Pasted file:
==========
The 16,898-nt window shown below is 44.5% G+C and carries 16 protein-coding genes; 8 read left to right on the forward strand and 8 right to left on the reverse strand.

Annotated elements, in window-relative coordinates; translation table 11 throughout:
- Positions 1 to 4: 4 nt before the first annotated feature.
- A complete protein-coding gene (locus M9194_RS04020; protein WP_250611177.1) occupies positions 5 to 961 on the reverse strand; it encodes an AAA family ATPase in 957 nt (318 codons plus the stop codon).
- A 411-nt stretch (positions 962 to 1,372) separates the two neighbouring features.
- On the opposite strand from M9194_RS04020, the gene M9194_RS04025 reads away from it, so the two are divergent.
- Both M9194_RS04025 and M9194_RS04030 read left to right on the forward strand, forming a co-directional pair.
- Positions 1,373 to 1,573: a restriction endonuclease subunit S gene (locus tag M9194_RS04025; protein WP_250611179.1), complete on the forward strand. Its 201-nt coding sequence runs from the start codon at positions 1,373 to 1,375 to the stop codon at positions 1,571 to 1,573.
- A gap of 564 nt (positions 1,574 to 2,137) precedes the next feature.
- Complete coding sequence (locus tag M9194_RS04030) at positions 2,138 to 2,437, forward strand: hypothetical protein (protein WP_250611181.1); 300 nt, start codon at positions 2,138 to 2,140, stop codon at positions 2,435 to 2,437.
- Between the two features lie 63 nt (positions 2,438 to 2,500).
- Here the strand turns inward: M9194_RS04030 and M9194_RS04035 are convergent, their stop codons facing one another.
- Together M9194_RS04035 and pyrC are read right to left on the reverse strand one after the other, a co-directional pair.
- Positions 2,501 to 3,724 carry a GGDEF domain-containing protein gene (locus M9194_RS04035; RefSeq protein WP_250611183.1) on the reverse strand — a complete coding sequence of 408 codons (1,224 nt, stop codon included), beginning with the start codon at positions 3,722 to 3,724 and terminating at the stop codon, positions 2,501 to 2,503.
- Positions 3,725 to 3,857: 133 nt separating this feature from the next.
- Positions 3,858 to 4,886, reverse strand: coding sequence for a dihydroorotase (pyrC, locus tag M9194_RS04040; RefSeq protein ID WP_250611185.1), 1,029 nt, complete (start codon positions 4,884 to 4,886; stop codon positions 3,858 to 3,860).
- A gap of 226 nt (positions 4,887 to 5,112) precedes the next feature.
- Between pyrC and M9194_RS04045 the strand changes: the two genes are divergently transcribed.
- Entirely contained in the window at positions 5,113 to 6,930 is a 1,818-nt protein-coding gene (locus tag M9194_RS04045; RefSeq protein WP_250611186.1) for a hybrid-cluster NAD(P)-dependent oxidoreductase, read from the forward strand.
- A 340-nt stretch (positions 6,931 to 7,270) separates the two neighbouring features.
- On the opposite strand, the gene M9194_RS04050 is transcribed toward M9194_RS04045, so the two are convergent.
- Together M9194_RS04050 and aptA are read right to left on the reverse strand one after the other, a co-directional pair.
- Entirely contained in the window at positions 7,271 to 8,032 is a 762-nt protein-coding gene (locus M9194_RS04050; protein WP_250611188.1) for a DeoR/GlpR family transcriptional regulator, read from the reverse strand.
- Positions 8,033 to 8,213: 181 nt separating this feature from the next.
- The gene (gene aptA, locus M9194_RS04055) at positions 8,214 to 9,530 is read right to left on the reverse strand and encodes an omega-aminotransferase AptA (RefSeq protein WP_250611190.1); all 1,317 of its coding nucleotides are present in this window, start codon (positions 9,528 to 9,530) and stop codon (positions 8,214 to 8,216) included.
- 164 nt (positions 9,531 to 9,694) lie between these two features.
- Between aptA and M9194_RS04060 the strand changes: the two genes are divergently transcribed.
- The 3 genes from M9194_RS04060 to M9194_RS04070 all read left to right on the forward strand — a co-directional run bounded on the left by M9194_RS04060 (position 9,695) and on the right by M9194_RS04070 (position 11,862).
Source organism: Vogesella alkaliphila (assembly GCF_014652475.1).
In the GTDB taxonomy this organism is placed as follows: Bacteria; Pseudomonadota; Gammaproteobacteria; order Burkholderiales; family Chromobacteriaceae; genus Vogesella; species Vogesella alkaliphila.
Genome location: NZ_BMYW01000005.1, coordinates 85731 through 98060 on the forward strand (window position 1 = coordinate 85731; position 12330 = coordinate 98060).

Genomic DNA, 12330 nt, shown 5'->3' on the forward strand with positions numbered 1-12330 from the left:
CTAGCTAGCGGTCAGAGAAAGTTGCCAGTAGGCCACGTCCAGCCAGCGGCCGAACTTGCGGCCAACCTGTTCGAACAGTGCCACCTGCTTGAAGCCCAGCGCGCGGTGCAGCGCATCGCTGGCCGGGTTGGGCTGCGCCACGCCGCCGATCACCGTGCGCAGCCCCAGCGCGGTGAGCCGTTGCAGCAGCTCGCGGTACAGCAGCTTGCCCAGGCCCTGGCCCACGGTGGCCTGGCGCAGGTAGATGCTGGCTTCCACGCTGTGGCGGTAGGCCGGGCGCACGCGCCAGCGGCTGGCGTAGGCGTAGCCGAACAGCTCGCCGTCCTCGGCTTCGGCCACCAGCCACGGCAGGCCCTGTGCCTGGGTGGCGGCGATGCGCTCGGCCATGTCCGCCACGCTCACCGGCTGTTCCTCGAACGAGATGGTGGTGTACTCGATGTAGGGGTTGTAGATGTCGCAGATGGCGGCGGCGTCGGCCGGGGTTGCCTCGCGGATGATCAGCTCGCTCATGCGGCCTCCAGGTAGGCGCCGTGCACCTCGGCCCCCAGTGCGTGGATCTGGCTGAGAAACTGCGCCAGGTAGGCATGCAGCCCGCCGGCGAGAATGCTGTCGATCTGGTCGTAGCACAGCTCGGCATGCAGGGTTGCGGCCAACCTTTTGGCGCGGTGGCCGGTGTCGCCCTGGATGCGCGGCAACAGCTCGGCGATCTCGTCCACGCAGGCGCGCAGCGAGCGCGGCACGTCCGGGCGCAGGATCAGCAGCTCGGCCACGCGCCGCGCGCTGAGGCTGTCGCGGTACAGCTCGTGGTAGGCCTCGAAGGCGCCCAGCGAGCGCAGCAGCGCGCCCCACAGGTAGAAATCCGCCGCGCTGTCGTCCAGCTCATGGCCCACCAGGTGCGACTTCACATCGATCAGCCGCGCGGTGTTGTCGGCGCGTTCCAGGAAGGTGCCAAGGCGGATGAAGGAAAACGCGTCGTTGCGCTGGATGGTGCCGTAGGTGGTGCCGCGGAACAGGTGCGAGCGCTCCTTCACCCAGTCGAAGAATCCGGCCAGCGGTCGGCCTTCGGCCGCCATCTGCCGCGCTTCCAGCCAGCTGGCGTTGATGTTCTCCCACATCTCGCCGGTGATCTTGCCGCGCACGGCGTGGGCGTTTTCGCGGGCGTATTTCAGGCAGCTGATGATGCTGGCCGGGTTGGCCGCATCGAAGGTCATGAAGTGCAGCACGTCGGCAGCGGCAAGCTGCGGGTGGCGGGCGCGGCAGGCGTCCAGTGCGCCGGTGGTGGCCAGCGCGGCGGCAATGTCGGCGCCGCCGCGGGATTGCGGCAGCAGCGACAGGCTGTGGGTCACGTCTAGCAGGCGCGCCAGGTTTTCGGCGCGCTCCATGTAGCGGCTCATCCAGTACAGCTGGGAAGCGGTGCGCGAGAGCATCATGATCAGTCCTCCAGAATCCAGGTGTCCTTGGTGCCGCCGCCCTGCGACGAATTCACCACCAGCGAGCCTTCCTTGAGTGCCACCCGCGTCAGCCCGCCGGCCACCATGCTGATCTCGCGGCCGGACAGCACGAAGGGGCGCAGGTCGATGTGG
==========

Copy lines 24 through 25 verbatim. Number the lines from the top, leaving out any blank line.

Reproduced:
- Positions 8,033 to 8,213: 181 nt separating this feature from the next.
- The gene (gene aptA, locus M9194_RS04055) at positions 8,214 to 9,530 is read right to left on the reverse strand and encodes an omega-aminotransferase AptA (RefSeq protein WP_250611190.1); all 1,317 of its coding nucleotides are present in this window, start codon (positions 9,528 to 9,530) and stop codon (positions 8,214 to 8,216) included.